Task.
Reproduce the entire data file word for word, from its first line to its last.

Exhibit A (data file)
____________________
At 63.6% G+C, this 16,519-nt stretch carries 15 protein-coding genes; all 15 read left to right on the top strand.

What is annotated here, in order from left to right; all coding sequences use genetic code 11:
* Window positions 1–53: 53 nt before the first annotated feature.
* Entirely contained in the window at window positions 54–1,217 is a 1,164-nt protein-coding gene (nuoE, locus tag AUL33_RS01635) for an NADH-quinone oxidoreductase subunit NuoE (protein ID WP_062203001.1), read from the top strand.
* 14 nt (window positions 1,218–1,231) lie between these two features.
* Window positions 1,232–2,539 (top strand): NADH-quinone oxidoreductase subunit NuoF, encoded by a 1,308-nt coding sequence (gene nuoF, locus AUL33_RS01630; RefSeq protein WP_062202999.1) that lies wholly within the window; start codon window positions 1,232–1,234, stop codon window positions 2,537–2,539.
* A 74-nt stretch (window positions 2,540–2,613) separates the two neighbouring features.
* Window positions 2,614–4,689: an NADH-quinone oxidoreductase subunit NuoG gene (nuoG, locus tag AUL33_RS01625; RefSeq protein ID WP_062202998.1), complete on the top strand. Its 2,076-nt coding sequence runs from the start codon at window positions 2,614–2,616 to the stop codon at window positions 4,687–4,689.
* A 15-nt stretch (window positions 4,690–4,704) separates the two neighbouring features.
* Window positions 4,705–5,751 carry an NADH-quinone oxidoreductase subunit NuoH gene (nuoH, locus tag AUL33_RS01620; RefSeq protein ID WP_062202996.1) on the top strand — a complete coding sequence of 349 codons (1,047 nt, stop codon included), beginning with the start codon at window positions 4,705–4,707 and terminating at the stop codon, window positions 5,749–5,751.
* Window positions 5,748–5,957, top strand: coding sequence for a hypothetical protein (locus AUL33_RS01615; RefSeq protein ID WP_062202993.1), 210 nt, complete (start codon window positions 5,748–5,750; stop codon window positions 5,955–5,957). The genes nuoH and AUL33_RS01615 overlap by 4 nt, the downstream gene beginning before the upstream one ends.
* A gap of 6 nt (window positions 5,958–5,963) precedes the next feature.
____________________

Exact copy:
At 63.6% G+C, this 16,519-nt stretch carries 15 protein-coding genes; all 15 read left to right on the top strand.

What is annotated here, in order from left to right; all coding sequences use genetic code 11:
* Window positions 1–53: 53 nt before the first annotated feature.
* Entirely contained in the window at window positions 54–1,217 is a 1,164-nt protein-coding gene (nuoE, locus tag AUL33_RS01635) for an NADH-quinone oxidoreductase subunit NuoE (protein ID WP_062203001.1), read from the top strand.
* 14 nt (window positions 1,218–1,231) lie between these two features.
* Window positions 1,232–2,539 (top strand): NADH-quinone oxidoreductase subunit NuoF, encoded by a 1,308-nt coding sequence (gene nuoF, locus AUL33_RS01630; RefSeq protein WP_062202999.1) that lies wholly within the window; start codon window positions 1,232–1,234, stop codon window positions 2,537–2,539.
* A 74-nt stretch (window positions 2,540–2,613) separates the two neighbouring features.
* Window positions 2,614–4,689: an NADH-quinone oxidoreductase subunit NuoG gene (nuoG, locus tag AUL33_RS01625; RefSeq protein ID WP_062202998.1), complete on the top strand. Its 2,076-nt coding sequence runs from the start codon at window positions 2,614–2,616 to the stop codon at window positions 4,687–4,689.
* A 15-nt stretch (window positions 4,690–4,704) separates the two neighbouring features.
* Window positions 4,705–5,751 carry an NADH-quinone oxidoreductase subunit NuoH gene (nuoH, locus tag AUL33_RS01620; RefSeq protein ID WP_062202996.1) on the top strand — a complete coding sequence of 349 codons (1,047 nt, stop codon included), beginning with the start codon at window positions 4,705–4,707 and terminating at the stop codon, window positions 5,749–5,751.
* Window positions 5,748–5,957, top strand: coding sequence for a hypothetical protein (locus AUL33_RS01615; RefSeq protein ID WP_062202993.1), 210 nt, complete (start codon window positions 5,748–5,750; stop codon window positions 5,955–5,957). The genes nuoH and AUL33_RS01615 overlap by 4 nt, the downstream gene beginning before the upstream one ends.
* A gap of 6 nt (window positions 5,958–5,963) precedes the next feature.